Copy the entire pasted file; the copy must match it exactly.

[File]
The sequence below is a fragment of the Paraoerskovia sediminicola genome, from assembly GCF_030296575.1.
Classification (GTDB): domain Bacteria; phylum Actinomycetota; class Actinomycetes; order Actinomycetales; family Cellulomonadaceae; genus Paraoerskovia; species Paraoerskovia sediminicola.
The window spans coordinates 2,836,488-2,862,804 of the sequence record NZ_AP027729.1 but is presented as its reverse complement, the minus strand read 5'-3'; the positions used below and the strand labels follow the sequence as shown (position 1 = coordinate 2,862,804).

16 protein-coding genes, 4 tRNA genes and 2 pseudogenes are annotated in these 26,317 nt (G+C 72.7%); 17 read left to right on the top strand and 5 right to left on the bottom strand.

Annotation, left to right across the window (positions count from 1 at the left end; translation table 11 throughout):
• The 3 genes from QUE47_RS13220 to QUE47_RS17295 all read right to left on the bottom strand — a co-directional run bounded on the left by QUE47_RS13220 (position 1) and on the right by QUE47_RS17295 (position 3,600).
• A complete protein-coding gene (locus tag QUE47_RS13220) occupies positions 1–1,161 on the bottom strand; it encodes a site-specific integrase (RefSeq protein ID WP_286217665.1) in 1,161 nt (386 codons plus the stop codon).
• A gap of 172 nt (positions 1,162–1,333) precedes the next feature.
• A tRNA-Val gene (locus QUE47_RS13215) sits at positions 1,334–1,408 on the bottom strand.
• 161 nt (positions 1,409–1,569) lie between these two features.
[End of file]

The sequence below is a fragment of the Paraoerskovia sediminicola genome, from assembly GCF_030296575.1.
Classification (GTDB): domain Bacteria; phylum Actinomycetota; class Actinomycetes; order Actinomycetales; family Cellulomonadaceae; genus Paraoerskovia; species Paraoerskovia sediminicola.
The window spans coordinates 2,836,488-2,862,804 of the sequence record NZ_AP027729.1 but is presented as its reverse complement, the minus strand read 5'-3'; the positions used below and the strand labels follow the sequence as shown (position 1 = coordinate 2,862,804).

16 protein-coding genes, 4 tRNA genes and 2 pseudogenes are annotated in these 26,317 nt (G+C 72.7%); 17 read left to right on the top strand and 5 right to left on the bottom strand.

Annotation, left to right across the window (positions count from 1 at the left end; translation table 11 throughout):
• The 3 genes from QUE47_RS13220 to QUE47_RS17295 all read right to left on the bottom strand — a co-directional run bounded on the left by QUE47_RS13220 (position 1) and on the right by QUE47_RS17295 (position 3,600).
• A complete protein-coding gene (locus tag QUE47_RS13220) occupies positions 1–1,161 on the bottom strand; it encodes a site-specific integrase (RefSeq protein ID WP_286217665.1) in 1,161 nt (386 codons plus the stop codon).
• A gap of 172 nt (positions 1,162–1,333) precedes the next feature.
• A tRNA-Val gene (locus QUE47_RS13215) sits at positions 1,334–1,408 on the bottom strand.
• 161 nt (positions 1,409–1,569) lie between these two features.